Old Playground Nostalgia

My kiddos are at the playground age, so we spend a lot of time at parks. I love the nostalgia of old playground equipment. All the metal they were made of even has its own smell: summer sun, sticky jelly sandwiches and sweat.

Don’t get me wrong, I appreciate the beautiful parks in our corner of the suburbs, but all the equipment is made by the same company. Same slide, different park, could be the motto. So when we happen upon something different (usually something old) it is a blast. Here are some photos of cool old equipment we’ve come across on our recent travels and explorations. I’m not going to tell you exactly where they are, but have fun exploring and finding your own!

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A mini-merry-go-round somewhere in Colorado.

 

The tallest double slide ever - somewhere in Oregon.

The tallest double slide ever – somewhere in Oregon.

 

Splinters everywhere on this beauty. Also, slightly off camera was a river. Just land wrong coming off that green slide and you'll end up in the drink. Great placement for this Oregon set.

Splinters everywhere on this beauty. Also, slightly off camera was a river. Just land wrong coming off that green slide and you’ll end up in the drink. Thrilling placement for this Oregon set.

 

We encountered even more splinters in Idaho.

We encountered even more splinters in Idaho.

 

I would bet that this thing was around way before the American Ninja Warrior folks dubbed their "Spider Climb."

I would bet that this thing was around way before the American Ninja Warrior folks dubbed their “Spider Climb.” Maybe some of the ‘Wolf Pack’ even got their start climbing on this Colorado arachnid.

 

You spin me 'round 'round, baby 'round 'round. Possibly this one is older than the song. But it still spins.

You spin me ’round ’round, baby ’round ’round. Possibly this one is older than the song. But it is still spinning in Colorado.

 

I don't even know the name of this thing. Probably it is a H.O.L.T.Y.S - Hold on longer than your sibling.

I don’t even know the name of this thing. Perhaps it is a H.O.L.T.Y.S – Hold On Longer Than Your Sibling. Oregon.

 

When you look at this, can you just feel the burn on the back of your thighs on a hot summer day?

When you look at this, can you just feel the metal burning the back of your thighs on a hot summer day? Oregon.

 

This was actually a self-pumping merry-go-round. Where my son is sitting, there is a handle for feet and hands. Feel free to pump 'til you barf on this spinning joy.

This was actually a self-pumping merry-go-round. Where my son is sitting, there is a handle for feet and hands. Feel free to pump ’til you barf on this spinning gem. Oregon.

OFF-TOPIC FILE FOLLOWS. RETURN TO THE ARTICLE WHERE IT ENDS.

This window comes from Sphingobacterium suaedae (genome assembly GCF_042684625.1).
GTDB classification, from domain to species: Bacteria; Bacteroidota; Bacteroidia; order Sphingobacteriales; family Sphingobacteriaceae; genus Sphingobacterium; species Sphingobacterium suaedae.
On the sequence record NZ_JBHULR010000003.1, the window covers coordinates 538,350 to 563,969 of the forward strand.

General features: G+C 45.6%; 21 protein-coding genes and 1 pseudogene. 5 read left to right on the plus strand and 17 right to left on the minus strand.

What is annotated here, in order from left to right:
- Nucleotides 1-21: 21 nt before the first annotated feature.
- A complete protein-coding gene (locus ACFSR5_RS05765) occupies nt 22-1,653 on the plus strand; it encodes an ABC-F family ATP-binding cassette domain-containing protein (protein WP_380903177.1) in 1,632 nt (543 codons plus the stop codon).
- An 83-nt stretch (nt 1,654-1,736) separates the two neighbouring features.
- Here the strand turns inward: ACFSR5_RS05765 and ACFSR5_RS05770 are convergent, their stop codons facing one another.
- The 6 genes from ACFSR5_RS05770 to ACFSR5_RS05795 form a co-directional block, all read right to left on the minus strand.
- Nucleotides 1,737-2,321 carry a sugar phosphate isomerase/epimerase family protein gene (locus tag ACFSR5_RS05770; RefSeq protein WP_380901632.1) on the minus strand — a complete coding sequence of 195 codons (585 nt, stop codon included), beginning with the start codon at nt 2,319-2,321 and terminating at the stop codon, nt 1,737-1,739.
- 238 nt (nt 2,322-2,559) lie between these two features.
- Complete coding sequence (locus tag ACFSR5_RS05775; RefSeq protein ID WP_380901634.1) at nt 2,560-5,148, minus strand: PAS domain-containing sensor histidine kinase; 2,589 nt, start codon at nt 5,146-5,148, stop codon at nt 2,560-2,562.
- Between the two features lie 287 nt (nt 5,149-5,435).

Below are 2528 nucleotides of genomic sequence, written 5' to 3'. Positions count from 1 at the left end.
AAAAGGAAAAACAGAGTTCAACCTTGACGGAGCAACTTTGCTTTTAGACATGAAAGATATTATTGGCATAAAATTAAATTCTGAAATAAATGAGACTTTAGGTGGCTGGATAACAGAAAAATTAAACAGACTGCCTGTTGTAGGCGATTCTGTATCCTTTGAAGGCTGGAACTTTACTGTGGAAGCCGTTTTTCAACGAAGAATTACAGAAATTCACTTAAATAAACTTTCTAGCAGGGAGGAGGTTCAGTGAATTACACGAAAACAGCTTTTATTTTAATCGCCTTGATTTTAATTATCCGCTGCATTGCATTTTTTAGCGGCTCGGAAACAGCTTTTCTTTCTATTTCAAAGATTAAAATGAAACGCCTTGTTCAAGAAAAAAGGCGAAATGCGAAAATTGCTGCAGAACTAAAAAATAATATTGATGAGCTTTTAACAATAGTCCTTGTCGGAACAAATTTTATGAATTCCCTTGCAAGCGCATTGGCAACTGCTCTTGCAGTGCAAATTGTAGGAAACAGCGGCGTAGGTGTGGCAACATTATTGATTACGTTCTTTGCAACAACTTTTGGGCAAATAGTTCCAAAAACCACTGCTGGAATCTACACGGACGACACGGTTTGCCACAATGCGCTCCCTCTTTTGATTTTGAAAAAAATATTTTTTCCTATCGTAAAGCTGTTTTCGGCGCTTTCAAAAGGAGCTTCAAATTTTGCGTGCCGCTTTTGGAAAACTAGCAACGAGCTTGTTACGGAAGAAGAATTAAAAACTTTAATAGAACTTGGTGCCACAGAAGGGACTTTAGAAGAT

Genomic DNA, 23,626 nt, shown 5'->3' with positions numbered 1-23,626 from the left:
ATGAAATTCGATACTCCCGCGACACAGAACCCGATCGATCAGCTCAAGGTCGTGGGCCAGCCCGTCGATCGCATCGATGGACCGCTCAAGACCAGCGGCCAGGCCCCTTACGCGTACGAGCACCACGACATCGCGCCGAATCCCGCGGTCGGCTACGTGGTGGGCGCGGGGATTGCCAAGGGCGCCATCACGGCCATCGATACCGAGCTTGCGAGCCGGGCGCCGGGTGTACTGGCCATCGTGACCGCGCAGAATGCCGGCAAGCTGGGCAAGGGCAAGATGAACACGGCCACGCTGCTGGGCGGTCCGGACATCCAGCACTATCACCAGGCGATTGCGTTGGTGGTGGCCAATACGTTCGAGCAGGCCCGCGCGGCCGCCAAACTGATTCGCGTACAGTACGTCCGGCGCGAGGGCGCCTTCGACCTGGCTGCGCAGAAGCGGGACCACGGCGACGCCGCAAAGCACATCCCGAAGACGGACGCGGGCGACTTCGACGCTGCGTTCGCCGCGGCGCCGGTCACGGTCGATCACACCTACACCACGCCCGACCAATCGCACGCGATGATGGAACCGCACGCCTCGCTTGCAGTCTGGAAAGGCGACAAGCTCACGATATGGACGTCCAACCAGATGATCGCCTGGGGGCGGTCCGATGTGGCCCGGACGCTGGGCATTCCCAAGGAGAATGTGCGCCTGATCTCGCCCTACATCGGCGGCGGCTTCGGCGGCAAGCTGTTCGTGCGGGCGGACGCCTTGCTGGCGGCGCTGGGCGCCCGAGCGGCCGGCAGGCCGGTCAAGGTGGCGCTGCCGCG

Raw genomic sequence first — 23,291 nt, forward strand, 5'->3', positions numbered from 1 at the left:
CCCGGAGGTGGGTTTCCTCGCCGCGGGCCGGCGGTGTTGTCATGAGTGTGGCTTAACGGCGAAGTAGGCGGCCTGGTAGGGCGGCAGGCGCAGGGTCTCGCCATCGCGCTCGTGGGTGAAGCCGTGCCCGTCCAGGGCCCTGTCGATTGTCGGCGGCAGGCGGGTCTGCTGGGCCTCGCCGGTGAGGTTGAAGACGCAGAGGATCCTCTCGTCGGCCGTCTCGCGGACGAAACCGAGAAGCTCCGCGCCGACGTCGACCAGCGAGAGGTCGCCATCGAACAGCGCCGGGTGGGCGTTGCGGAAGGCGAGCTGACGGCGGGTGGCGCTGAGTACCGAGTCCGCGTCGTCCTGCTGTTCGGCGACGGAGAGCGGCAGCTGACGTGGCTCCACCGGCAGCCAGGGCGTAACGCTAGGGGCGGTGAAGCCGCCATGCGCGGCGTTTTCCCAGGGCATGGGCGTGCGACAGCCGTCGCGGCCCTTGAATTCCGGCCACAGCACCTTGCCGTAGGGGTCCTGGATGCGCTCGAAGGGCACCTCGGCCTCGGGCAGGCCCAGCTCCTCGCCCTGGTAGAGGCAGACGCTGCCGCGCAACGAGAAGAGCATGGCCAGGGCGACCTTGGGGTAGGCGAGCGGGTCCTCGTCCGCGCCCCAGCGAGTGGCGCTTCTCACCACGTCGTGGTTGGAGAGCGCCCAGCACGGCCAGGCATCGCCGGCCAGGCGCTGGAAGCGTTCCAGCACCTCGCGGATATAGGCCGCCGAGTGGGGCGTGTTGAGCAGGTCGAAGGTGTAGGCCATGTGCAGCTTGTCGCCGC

And because I loved this one so much, another photo for you. This self-pumper was probably invented by a mother who was tired of their child coming home from the park with muddy shoes (because every good merry-go-round) has a mud puddle under it, right!

And because I loved this one so much, another photo for you. This self-pumper was probably invented by a mother who was tired of her child coming home from the park with muddy shoes (because every good merry-go-round) has a mud puddle under it, exactly where you’re supposed to run, right!

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4 thoughts on “Old Playground Nostalgia

  1. Wow, I love all these equipment pictures. I always think the older equipment is more entertaining… so many of the new pieces are just so “safe.” My kiddos seem to have more fun on the older stuff!

  2. It never ceases to amuse and annoy me when I read the numerous blog posts and comments about how “dangerous” these old school playground slides, merry-go-rounds and other various and sundry equipment were. They weren’t.
    Kids in my generation (1970s) and before took care (reckless teens excluded) not to be careless in the playground on the equipment. I didn’t get burned on the hot slides, because I knew what to wear to the park on a hot day, as did most kids. Nor did the youngsters whose mothers brought them, because they made sure that their kids were dressed appropriately for the day as well. Kids of my era and before were allowed to discover and explore their boundaries on the apparatus, whether a swing, a slide, a teeter-totter or a merry-go-round. Most kids were fine under supervision of teachers, parents, or older siblings and friends – and eventually on their own – and learned their limits pretty quickly.
    The “new” playgrounds aren’t all that safe. I’ve seen some things in this new style of playground that are extremely dangerous (like the chained wooden bridge), or the numerous wasps nests in and under the wooden or plastic structures (a problem we never had with the steel equipment!) that are an anaphylactic horror waiting to happen.
    Freedom to play means a certain amount of risk, but that’s how children learn, and it’s the best way. Wrapping your kids up in cotton wool and building bland generic playgrounds so your kids are safe but bored stiff isn’t doing them any favours. More importantly, it isn’t FUN. And isn’t that what play is supposed to be about?

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